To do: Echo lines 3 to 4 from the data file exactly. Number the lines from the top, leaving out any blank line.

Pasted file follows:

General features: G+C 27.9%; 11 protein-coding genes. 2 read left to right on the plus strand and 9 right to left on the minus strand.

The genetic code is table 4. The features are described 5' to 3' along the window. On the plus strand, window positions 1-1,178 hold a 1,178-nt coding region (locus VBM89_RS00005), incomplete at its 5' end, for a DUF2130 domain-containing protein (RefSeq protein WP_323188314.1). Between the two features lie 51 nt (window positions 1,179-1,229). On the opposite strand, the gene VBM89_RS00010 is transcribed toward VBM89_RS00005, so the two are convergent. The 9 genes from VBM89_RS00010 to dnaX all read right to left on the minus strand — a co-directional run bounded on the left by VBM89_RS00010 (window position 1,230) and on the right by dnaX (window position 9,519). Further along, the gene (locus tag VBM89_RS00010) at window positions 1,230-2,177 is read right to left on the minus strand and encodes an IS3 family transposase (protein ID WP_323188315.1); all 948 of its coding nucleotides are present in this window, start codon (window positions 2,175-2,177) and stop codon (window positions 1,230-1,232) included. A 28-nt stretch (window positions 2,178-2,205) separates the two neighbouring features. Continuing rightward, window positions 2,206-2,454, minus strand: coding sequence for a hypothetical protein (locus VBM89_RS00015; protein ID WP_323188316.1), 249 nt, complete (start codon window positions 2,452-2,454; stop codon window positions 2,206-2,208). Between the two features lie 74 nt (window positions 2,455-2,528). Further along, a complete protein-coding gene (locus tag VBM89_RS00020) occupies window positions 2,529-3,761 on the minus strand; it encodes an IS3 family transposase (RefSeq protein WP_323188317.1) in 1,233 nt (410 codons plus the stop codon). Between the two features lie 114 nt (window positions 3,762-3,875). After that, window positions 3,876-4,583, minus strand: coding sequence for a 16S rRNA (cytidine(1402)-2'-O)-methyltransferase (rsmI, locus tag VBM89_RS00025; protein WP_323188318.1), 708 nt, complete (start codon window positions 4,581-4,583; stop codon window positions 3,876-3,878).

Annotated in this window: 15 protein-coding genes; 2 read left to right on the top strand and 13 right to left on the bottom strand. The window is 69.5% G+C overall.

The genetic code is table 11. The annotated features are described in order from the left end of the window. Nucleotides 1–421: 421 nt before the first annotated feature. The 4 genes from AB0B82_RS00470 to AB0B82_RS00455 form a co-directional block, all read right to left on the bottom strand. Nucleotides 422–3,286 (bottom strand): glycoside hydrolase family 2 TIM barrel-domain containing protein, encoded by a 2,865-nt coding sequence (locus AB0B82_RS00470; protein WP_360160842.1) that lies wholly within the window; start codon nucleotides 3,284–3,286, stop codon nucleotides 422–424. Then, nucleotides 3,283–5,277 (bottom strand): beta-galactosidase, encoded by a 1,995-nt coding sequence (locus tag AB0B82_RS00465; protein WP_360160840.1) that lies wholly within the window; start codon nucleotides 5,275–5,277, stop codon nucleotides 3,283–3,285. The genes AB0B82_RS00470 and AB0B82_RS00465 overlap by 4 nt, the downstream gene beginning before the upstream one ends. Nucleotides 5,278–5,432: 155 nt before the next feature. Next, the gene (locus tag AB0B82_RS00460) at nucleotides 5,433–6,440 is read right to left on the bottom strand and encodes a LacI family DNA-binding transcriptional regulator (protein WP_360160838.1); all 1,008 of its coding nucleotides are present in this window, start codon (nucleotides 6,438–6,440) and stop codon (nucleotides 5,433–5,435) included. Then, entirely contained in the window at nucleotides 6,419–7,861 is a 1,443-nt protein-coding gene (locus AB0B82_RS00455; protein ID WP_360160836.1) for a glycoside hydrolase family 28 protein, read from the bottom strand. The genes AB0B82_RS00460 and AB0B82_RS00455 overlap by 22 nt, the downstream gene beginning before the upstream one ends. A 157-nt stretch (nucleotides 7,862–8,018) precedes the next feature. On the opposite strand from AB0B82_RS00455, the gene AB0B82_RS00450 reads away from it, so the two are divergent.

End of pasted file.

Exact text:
Annotated in this window: 15 protein-coding genes; 2 read left to right on the top strand and 13 right to left on the bottom strand. The window is 69.5% G+C overall.

The genetic code is table 11. The annotated features are described in order from the left end of the window. Nucleotides 1–421: 421 nt before the first annotated feature. The 4 genes from AB0B82_RS00470 to AB0B82_RS00455 form a co-directional block, all read right to left on the bottom strand. Nucleotides 422–3,286 (bottom strand): glycoside hydrolase family 2 TIM barrel-domain containing protein, encoded by a 2,865-nt coding sequence (locus AB0B82_RS00470; protein WP_360160842.1) that lies wholly within the window; start codon nucleotides 3,284–3,286, stop codon nucleotides 422–424. Then, nucleotides 3,283–5,277 (bottom strand): beta-galactosidase, encoded by a 1,995-nt coding sequence (locus tag AB0B82_RS00465; protein WP_360160840.1) that lies wholly within the window; start codon nucleotides 5,275–5,277, stop codon nucleotides 3,283–3,285. The genes AB0B82_RS00470 and AB0B82_RS00465 overlap by 4 nt, the downstream gene beginning before the upstream one ends. Nucleotides 5,278–5,432: 155 nt before the next feature. Next, the gene (locus tag AB0B82_RS00460) at nucleotides 5,433–6,440 is read right to left on the bottom strand and encodes a LacI family DNA-binding transcriptional regulator (protein WP_360160838.1); all 1,008 of its coding nucleotides are present in this window, start codon (nucleotides 6,438–6,440) and stop codon (nucleotides 5,433–5,435) included. Then, entirely contained in the window at nucleotides 6,419–7,861 is a 1,443-nt protein-coding gene (locus AB0B82_RS00455; protein ID WP_360160836.1) for a glycoside hydrolase family 28 protein, read from the bottom strand. The genes AB0B82_RS00460 and AB0B82_RS00455 overlap by 22 nt, the downstream gene beginning before the upstream one ends. A 157-nt stretch (nucleotides 7,862–8,018) precedes the next feature. On the opposite strand from AB0B82_RS00455, the gene AB0B82_RS00450 reads away from it, so the two are divergent.